OUSTED: Charles Hopson

  • OUSTED: Charles Hopson

The shoe dropped.

State Education Director Tom Kimbrell has decided to remove the superintendent and board of the Pulaski County School District. The news came in as I was writing the previous item about more unsettling allegations about district managment.

Retired Superintendent Bobby Lester will be brought in to run things for the time being.

Kimbrell said the lack of basic financial accountability demanded the change. Read the full release on the jump. Gov. Mike Beebe is quoted as supporting the action, the second takeover of the day.

I still have pending my question for the state on what influence they plan to exert, if any, on the School Board’s previous decision to fight an end to state desegregation aid. Lester has a solid reputation as a straight shooter. I look forward to his assessment of district operations if it is shorn abruptly of that aid, with teacher contracts in hand. He retired in 1999. You might be interested in what he had to say about the district in an interview with the Arkansas Leader a few months ago. He didn’t think much, by the way, (neither did we) about what the attorney general had to say about the way the district had used state desegregation money.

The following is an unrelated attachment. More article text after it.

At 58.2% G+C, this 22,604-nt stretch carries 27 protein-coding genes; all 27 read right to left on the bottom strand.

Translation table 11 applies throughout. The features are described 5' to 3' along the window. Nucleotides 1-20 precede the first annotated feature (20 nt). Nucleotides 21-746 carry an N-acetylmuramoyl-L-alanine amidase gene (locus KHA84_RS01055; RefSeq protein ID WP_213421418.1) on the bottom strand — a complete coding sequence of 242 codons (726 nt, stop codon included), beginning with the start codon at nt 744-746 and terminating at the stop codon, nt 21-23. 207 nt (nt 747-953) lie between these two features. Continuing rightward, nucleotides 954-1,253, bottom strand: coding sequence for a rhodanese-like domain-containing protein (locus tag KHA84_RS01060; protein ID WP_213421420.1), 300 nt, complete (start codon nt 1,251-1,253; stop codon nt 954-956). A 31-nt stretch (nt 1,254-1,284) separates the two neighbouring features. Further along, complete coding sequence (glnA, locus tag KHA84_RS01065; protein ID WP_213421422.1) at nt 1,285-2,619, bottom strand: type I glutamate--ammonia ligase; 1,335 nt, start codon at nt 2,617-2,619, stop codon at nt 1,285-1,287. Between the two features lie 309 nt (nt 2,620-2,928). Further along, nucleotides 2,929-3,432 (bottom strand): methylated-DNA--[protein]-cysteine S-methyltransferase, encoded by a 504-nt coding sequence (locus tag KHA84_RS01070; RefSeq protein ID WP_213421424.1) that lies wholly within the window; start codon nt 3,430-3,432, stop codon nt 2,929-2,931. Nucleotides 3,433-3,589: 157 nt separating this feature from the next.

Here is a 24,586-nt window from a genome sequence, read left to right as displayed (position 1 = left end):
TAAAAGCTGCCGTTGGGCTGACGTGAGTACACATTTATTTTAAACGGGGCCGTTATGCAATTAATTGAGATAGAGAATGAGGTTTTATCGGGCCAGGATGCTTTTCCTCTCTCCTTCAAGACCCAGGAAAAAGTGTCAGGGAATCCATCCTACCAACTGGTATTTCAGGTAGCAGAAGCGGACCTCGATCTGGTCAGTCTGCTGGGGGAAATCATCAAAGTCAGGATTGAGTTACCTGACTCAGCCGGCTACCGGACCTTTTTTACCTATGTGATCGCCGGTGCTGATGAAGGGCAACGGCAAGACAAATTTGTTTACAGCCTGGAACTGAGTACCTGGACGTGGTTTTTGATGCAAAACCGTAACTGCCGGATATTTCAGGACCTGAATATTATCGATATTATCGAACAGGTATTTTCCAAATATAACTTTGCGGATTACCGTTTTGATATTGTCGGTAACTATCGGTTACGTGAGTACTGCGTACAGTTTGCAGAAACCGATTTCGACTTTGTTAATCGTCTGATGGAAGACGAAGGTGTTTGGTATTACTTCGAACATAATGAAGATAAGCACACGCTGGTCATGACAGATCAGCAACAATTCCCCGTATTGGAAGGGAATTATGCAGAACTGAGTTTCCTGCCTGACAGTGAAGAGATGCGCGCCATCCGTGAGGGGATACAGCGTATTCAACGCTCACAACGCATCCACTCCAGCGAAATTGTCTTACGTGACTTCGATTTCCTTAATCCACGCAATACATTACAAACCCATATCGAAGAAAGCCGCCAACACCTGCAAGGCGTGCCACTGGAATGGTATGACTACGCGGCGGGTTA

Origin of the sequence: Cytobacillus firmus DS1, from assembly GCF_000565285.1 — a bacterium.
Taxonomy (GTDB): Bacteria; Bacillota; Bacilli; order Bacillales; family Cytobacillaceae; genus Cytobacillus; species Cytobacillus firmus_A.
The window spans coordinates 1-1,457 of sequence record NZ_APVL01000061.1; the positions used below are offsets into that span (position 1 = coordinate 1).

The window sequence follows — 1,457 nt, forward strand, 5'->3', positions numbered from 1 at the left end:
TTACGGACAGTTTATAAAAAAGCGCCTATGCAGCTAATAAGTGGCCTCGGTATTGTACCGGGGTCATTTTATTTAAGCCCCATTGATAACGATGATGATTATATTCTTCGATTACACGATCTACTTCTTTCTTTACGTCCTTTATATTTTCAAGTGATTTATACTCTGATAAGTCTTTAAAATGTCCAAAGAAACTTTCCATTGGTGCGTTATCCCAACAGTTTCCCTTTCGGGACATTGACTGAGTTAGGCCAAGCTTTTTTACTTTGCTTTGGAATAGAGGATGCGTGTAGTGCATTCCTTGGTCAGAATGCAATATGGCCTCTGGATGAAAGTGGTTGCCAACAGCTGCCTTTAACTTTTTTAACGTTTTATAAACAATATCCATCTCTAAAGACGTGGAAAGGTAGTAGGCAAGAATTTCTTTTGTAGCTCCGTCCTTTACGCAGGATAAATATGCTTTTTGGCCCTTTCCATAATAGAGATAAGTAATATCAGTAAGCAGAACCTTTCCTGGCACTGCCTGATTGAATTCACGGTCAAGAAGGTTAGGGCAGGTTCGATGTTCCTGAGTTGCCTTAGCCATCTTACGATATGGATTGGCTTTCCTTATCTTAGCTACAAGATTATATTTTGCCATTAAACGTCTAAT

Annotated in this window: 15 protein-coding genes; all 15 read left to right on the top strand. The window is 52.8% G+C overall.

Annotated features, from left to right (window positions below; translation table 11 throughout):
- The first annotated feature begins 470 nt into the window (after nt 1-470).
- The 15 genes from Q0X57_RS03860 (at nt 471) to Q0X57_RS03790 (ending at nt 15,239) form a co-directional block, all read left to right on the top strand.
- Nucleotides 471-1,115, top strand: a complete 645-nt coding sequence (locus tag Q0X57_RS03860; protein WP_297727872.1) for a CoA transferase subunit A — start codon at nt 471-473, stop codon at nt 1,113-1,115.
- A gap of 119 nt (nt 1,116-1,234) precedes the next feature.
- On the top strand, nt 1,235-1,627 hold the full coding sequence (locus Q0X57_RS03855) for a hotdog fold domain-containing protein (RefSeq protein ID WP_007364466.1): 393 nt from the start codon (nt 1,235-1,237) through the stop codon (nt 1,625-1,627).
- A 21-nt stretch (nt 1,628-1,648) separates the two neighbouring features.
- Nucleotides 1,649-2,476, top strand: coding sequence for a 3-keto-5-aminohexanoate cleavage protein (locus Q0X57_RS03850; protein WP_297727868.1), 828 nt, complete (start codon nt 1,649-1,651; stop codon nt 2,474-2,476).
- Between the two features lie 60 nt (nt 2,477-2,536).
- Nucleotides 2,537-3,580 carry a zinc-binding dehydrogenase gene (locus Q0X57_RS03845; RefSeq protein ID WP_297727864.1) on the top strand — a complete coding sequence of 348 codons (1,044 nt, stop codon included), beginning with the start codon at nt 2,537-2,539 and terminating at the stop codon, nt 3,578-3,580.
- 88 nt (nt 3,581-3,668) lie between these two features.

BACK TO WORK: Bobby Lester

  • BACK TO WORK: Bobby Lester

The state is now running a school district with which it has an adversary position in court (practically speaking, if not technically.) Does it have the power now to drop the district’s appeal of desegregation aid? Will it continue to oppose arguments that the state’s actions — such as in charter school creation — are contributing to segregation in Pulaski County? It’s an uncomfortable position.

Matt DeCample, spokesman for Mike Beebe, said of discussions between the governor and Kimbrell leading up to this decision: “This action is strictly about the operations of the district. It is not in any way an attempt to alter the ongoing legal actions in the deseg case.” He referred questions about the state balancing a dual legal role in the desegregation litigation to Attorney General Dustin McDaniel. I’ve inquired.

The district had insisted it was making strides on financial accountability. Auditors didn’t think so. And it has increasingly become a political sideshow. There was Board member Tim Clark’s involvement in a scheme to discredit Board member Gwen Williams. The involvement of Mills High Principal Michael Nellums led to his suspension and recent abrupt resignation. The tension prompted Board member Sandra Sawyer’s resignation last week. The district’s relationship with the teachers union has ranged from difficult to nuclear war. Many people in Jacksonville want out of the district, which encircles Little Rock and North Little Rock. It has endured a declining enrollment as a suburban exodus has continued in Pulaski. What’s good to report? I’ll have to get back to you on that.